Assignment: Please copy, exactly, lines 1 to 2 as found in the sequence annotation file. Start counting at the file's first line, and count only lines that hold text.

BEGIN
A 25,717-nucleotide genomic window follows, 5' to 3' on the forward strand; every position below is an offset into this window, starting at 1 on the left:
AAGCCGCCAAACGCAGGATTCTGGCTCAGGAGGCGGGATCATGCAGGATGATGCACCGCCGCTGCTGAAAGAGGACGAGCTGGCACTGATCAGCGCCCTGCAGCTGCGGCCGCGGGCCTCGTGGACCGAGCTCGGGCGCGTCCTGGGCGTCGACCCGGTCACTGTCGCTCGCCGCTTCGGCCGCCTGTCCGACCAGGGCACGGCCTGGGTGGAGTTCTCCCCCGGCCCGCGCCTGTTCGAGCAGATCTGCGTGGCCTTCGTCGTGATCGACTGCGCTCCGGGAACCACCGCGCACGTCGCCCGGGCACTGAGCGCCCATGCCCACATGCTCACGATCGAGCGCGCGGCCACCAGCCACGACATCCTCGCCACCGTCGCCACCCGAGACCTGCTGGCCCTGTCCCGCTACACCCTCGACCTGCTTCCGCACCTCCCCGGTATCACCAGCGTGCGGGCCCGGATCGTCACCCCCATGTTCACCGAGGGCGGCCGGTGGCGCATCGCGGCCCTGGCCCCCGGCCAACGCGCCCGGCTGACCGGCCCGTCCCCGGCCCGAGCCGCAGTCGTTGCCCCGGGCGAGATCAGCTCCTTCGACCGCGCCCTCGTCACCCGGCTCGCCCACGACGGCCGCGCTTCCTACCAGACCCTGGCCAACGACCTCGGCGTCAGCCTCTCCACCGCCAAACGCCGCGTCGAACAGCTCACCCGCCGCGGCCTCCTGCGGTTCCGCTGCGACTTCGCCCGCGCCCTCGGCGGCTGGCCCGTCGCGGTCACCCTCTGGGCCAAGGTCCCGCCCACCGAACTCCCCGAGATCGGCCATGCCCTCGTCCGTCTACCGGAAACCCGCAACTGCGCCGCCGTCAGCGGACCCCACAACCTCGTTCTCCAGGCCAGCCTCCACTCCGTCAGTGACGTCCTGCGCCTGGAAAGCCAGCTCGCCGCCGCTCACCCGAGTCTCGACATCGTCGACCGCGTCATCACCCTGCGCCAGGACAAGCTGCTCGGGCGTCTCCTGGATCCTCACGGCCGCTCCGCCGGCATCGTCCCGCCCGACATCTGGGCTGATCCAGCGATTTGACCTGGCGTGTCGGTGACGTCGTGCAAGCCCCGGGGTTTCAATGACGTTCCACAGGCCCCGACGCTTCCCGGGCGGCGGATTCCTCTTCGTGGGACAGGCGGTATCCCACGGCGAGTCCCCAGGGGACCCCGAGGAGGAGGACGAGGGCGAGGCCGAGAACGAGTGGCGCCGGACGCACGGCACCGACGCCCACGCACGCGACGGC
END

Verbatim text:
A 25,717-nucleotide genomic window follows, 5' to 3' on the forward strand; every position below is an offset into this window, starting at 1 on the left:
AAGCCGCCAAACGCAGGATTCTGGCTCAGGAGGCGGGATCATGCAGGATGATGCACCGCCGCTGCTGAAAGAGGACGAGCTGGCACTGATCAGCGCCCTGCAGCTGCGGCCGCGGGCCTCGTGGACCGAGCTCGGGCGCGTCCTGGGCGTCGACCCGGTCACTGTCGCTCGCCGCTTCGGCCGCCTGTCCGACCAGGGCACGGCCTGGGTGGAGTTCTCCCCCGGCCCGCGCCTGTTCGAGCAGATCTGCGTGGCCTTCGTCGTGATCGACTGCGCTCCGGGAACCACCGCGCACGTCGCCCGGGCACTGAGCGCCCATGCCCACATGCTCACGATCGAGCGCGCGGCCACCAGCCACGACATCCTCGCCACCGTCGCCACCCGAGACCTGCTGGCCCTGTCCCGCTACACCCTCGACCTGCTTCCGCACCTCCCCGGTATCACCAGCGTGCGGGCCCGGATCGTCACCCCCATGTTCACCGAGGGCGGCCGGTGGCGCATCGCGGCCCTGGCCCCCGGCCAACGCGCCCGGCTGACCGGCCCGTCCCCGGCCCGAGCCGCAGTCGTTGCCCCGGGCGAGATCAGCTCCTTCGACCGCGCCCTCGTCACCCGGCTCGCCCACGACGGCCGCGCTTCCTACCAGACCCTGGCCAACGACCTCGGCGTCAGCCTCTCCACCGCCAAACGCCGCGTCGAACAGCTCACCCGCCGCGGCCTCCTGCGGTTCCGCTGCGACTTCGCCCGCGCCCTCGGCGGCTGGCCCGTCGCGGTCACCCTCTGGGCCAAGGTCCCGCCCACCGAACTCCCCGAGATCGGCCATGCCCTCGTCCGTCTACCGGAAACCCGCAACTGCGCCGCCGTCAGCGGACCCCACAACCTCGTTCTCCAGGCCAGCCTCCACTCCGTCAGTGACGTCCTGCGCCTGGAAAGCCAGCTCGCCGCCGCTCACCCGAGTCTCGACATCGTCGACCGCGTCATCACCCTGCGCCAGGACAAGCTGCTCGGGCGTCTCCTGGATCCTCACGGCCGCTCCGCCGGCATCGTCCCGCCCGACATCTGGGCTGATCCAGCGATTTGACCTGGCGTGTCGGTGACGTCGTGCAAGCCCCGGGGTTTCAATGACGTTCCACAGGCCCCGACGCTTCCCGGGCGGCGGATTCCTCTTCGTGGGACAGGCGGTATCCCACGGCGAGTCCCCAGGGGACCCCGAGGAGGAGGACGAGGGCGAGGCCGAGAACGAGTGGCGCCGGACGCACGGCACCGACGCCCACGCACGCGACGGC